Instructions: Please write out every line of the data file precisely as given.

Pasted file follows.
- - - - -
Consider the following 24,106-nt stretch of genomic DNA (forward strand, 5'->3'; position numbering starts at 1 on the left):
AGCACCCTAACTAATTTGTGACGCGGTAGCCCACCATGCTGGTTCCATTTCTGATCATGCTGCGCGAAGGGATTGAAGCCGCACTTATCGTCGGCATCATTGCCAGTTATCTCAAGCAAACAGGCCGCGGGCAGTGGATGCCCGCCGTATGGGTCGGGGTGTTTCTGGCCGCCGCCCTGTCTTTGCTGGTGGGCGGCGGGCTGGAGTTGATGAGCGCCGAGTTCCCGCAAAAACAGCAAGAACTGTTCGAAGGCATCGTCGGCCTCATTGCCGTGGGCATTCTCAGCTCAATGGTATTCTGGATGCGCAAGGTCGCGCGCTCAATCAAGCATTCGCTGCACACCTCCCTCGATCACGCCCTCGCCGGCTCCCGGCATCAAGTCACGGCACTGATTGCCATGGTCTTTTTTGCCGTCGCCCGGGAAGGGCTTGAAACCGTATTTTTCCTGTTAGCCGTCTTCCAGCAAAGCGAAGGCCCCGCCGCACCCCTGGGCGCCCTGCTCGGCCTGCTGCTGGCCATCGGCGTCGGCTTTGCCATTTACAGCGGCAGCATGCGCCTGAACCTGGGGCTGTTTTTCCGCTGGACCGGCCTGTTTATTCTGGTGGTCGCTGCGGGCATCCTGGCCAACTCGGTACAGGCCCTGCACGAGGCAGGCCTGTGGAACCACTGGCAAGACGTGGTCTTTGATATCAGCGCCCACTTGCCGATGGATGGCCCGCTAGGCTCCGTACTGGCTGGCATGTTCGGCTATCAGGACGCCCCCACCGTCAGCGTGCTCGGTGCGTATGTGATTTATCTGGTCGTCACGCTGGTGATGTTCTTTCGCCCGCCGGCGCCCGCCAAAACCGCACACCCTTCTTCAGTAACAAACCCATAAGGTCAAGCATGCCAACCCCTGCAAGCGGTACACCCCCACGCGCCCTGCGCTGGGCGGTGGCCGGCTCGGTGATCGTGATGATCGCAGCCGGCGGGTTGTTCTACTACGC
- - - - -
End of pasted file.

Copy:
Consider the following 24,106-nt stretch of genomic DNA (forward strand, 5'->3'; position numbering starts at 1 on the left):
AGCACCCTAACTAATTTGTGACGCGGTAGCCCACCATGCTGGTTCCATTTCTGATCATGCTGCGCGAAGGGATTGAAGCCGCACTTATCGTCGGCATCATTGCCAGTTATCTCAAGCAAACAGGCCGCGGGCAGTGGATGCCCGCCGTATGGGTCGGGGTGTTTCTGGCCGCCGCCCTGTCTTTGCTGGTGGGCGGCGGGCTGGAGTTGATGAGCGCCGAGTTCCCGCAAAAACAGCAAGAACTGTTCGAAGGCATCGTCGGCCTCATTGCCGTGGGCATTCTCAGCTCAATGGTATTCTGGATGCGCAAGGTCGCGCGCTCAATCAAGCATTCGCTGCACACCTCCCTCGATCACGCCCTCGCCGGCTCCCGGCATCAAGTCACGGCACTGATTGCCATGGTCTTTTTTGCCGTCGCCCGGGAAGGGCTTGAAACCGTATTTTTCCTGTTAGCCGTCTTCCAGCAAAGCGAAGGCCCCGCCGCACCCCTGGGCGCCCTGCTCGGCCTGCTGCTGGCCATCGGCGTCGGCTTTGCCATTTACAGCGGCAGCATGCGCCTGAACCTGGGGCTGTTTTTCCGCTGGACCGGCCTGTTTATTCTGGTGGTCGCTGCGGGCATCCTGGCCAACTCGGTACAGGCCCTGCACGAGGCAGGCCTGTGGAACCACTGGCAAGACGTGGTCTTTGATATCAGCGCCCACTTGCCGATGGATGGCCCGCTAGGCTCCGTACTGGCTGGCATGTTCGGCTATCAGGACGCCCCCACCGTCAGCGTGCTCGGTGCGTATGTGATTTATCTGGTCGTCACGCTGGTGATGTTCTTTCGCCCGCCGGCGCCCGCCAAAACCGCACACCCTTCTTCAGTAACAAACCCATAAGGTCAAGCATGCCAACCCCTGCAAGCGGTACACCCCCACGCGCCCTGCGCTGGGCGGTGGCCGGCTCGGTGATCGTGATGATCGCAGCCGGCGGGTTGTTCTACTACGC